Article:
August 30, 2012
A life coach offers her experience of interpreting an accident in New York City by adding a personal spin that didn’t fit the facts.
A ”Fond Farewell” Article
When I changed Support4Change to a new format, I needed to delete some articles that didn’t fit in the new site but were too good to completely throw away. So I have moved many of them here to the blog, where they will still be available and people can find them by using tags. Enjoy.
Preventing Interpretation from Getting in the Way of “Just the Facts, Ma’am”
BY LEA BRANDENBURG
Reprinted with permission
In the late 60’s there was a TV show about the Los Angeles Police Department called “Dragnet”. One of the lead characters became known for saying: Just the facts, ma’am. Anytime he would interview someone and that person would start to tell his or her story he would remind them: Just the facts. What Detective Webb understood is that when someone tells a story they are giving their interpretation of the facts. The facts of a situation don’t change, but how they are perceived and then spoken about depends on who is telling the story.
Here’s an example of how this worked in my life recently:
Last spring I was walking down a Manhattan street and witnessed something odd, even by New York City standards. I was enjoying the beauty of this particular spring day and became aware of lots of car horns honking. The sound of loud car horns and irate drivers are not unusual in New York. In fact, that kind of noise is the norm in New York. What happened next was unusual, even by New York standards.
A man came out of an large apartment building, got into a truck that was blocking traffic in the street, which in turn was causing all the car honking and shouting. The driver proceeded to start the truck, backed up into a truck that was behind it, shifted gears and started moving forward. The truck then veered sharply to the right running over a motorcycle, moved a concrete planter that housed a tree and eventually hit the wall of the apartment building he had just come out of moments before.
As I stood watching this scene unfold, my first thought was gratitude that I wasn’t walking on the other side of the street. The next thought that occurred to me was that this man had snapped. The yelling drivers and car horns had succeeded in pushing him over the edge. I thought I had just witnessed was going to be that evening’s lead news story. “Good evening ladies and gentleman. Welcome to tonight’s 5 o’clock report. Mild mannered truck driver goes berserk.”
When I came back an hour later and spoke with a policeman, I found out that there was a different interpretation for this set of circumstances. The truck driver’s assistant (the man I saw come out of the building), hearing the horns and commotion out on the street wanted to help by moving the truck out of the way. The only drawback to his being of help in this situation is that he didn’t know how to drive the truck or have a license to drive trucks! Good intention, poor follow through.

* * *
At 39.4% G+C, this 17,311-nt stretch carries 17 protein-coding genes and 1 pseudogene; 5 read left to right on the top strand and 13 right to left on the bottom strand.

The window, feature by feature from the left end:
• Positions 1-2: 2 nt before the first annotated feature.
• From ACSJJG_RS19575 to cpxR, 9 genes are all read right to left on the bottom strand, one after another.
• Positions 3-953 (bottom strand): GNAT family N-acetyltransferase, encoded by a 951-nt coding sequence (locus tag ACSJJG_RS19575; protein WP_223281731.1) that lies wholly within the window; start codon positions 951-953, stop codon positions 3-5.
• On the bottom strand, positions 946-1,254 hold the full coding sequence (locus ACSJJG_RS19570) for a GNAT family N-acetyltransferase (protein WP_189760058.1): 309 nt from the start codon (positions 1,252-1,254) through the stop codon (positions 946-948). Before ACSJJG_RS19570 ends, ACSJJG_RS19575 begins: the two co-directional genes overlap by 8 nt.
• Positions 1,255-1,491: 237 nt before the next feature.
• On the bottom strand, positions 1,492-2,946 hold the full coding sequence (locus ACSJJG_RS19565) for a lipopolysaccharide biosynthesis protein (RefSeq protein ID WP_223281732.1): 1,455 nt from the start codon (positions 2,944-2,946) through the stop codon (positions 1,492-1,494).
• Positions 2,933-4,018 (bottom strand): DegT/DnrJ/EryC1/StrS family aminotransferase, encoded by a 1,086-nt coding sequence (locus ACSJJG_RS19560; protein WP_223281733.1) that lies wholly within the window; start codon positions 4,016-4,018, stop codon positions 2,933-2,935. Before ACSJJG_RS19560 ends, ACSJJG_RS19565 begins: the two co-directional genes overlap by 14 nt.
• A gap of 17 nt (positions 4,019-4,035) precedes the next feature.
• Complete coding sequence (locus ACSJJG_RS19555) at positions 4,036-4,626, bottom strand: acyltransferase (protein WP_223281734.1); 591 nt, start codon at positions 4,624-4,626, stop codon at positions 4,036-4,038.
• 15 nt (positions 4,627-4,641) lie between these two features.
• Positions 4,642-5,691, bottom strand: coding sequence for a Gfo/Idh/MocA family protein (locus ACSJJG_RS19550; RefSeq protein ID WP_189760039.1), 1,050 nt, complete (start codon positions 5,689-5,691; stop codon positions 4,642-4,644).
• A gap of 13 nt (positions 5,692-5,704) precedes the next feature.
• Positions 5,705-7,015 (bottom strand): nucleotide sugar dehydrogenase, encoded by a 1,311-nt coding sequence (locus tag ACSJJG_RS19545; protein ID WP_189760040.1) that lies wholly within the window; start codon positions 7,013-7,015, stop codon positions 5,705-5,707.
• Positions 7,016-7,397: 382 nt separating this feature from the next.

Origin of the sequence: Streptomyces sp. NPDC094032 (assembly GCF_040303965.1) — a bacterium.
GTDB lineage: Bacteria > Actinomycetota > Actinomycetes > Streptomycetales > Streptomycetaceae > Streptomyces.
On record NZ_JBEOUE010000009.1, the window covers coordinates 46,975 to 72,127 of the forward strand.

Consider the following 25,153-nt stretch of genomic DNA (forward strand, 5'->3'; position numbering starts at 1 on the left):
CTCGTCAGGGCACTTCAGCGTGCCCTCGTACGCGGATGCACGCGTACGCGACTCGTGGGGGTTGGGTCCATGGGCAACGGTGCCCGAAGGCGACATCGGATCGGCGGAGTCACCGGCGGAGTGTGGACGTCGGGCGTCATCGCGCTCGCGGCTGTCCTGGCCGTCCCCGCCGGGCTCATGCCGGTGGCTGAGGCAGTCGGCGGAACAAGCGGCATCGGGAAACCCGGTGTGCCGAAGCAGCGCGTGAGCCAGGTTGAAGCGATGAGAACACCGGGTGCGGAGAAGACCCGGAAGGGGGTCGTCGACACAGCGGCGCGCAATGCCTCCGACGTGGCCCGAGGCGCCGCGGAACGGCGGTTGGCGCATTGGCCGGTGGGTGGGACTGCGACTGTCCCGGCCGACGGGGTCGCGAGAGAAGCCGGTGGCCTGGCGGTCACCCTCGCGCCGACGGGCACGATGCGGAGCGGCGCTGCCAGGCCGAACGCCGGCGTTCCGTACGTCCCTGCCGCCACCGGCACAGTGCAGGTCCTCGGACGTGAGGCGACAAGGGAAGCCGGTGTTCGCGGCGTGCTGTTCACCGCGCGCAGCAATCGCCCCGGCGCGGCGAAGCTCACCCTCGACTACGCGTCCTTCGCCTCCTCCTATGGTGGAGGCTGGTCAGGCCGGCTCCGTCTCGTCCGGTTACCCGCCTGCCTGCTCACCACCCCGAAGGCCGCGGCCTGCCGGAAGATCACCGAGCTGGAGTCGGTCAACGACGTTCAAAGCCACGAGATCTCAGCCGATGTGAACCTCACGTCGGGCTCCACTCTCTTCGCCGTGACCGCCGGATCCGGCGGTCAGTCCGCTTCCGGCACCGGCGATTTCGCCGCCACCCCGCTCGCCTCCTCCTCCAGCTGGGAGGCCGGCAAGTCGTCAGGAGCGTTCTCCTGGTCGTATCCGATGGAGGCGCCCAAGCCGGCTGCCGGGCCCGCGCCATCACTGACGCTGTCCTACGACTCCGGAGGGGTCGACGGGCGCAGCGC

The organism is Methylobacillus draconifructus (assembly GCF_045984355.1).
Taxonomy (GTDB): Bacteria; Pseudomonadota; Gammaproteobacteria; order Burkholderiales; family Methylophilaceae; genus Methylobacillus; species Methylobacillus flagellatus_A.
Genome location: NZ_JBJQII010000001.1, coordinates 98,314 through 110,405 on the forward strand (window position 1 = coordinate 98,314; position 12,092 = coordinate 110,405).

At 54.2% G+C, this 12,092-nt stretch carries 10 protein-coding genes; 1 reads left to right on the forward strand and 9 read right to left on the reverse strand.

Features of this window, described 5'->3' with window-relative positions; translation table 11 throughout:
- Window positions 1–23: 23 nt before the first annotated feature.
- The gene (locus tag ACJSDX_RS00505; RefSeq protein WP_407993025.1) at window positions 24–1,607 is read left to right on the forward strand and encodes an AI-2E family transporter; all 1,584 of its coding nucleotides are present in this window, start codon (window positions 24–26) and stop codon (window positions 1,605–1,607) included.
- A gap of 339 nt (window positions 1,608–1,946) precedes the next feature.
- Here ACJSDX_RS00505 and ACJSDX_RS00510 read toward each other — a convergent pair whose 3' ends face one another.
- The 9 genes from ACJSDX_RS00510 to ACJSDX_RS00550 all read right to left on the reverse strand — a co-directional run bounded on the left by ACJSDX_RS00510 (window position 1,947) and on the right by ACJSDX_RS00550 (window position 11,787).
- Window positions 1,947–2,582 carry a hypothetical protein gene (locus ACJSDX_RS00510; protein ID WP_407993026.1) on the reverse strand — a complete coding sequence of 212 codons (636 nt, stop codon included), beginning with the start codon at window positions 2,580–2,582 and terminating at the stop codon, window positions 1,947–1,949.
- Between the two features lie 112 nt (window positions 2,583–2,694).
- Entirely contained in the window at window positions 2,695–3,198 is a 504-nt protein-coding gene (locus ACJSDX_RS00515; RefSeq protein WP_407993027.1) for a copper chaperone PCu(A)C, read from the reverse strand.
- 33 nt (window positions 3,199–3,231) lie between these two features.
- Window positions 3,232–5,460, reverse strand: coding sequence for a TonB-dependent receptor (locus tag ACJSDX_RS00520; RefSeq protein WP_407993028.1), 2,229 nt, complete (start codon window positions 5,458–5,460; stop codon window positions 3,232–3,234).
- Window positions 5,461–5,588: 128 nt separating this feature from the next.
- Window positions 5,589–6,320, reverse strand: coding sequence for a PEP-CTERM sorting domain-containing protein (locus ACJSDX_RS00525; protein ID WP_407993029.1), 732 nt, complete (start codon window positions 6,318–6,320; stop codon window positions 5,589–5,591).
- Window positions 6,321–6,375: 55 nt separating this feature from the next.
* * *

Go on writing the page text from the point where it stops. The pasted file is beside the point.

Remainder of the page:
Here was one set of facts, but two interpretations. The truck backing up, running over a motorcycle, moving a concrete planter and slamming into the side of a building — these were circumstances that anyone could observe. One set of facts and the possibility of as many interpretations as people telling the story.
In our daily communication we tend to add evaluations to our observations. People simply combine the two. We add our personal spin to whatever we are talking about. In order to create an open environment for communication, we can learn to separate evaluation from what we observe. When Detective Webb was looking for information, he wanted facts and not interpretation or evaluation. The facts, not interpretation, would help him unravel the case he was working on.
When people mix evaluation and observation communication can break down. How? For one thing, when evaluation and observation are mixed, people tend to hear it as a criticism. “You aren’t doing your work well.” This is an example of evaluation and observation mixed together. “When I see that you don’t hand in your schoolwork on time, I feel you aren’t doing quality work.” This is an example of evaluation and observation that have been separated.
Becoming aware of when you are mixing evaluation and observation when you speak will help you in the communication process. I don’t think it is possible to not observe without making evaluations or having an interpretation. I do think that we can become clear about when we are mixing evaluation with our observations. Try making this one small adjustment in the way you communicate and you may find yourself engaging in authentic communication more often.
© 2002, Lea Brandenburg
Lea Brandenburg is president of Creating Strategies in New York, NY, and has been coaching an international group of clients and businesses since 1997. Her areas of expertise and passion are interpersonal and business communication, intuitive intelligence and creativity. She is a graduate of Coach U, the coaching industry’s premiere and oldest training program, a member of the International Coach Federation, which is an association dedicated to preserving the integrity and ethics of the coaching profession, and a Founding Member of Coachville, the first on line coaching training company and portal. You can contact her at firstname.lastname@example.org.
Photo courtesy of Wikimedia Commons
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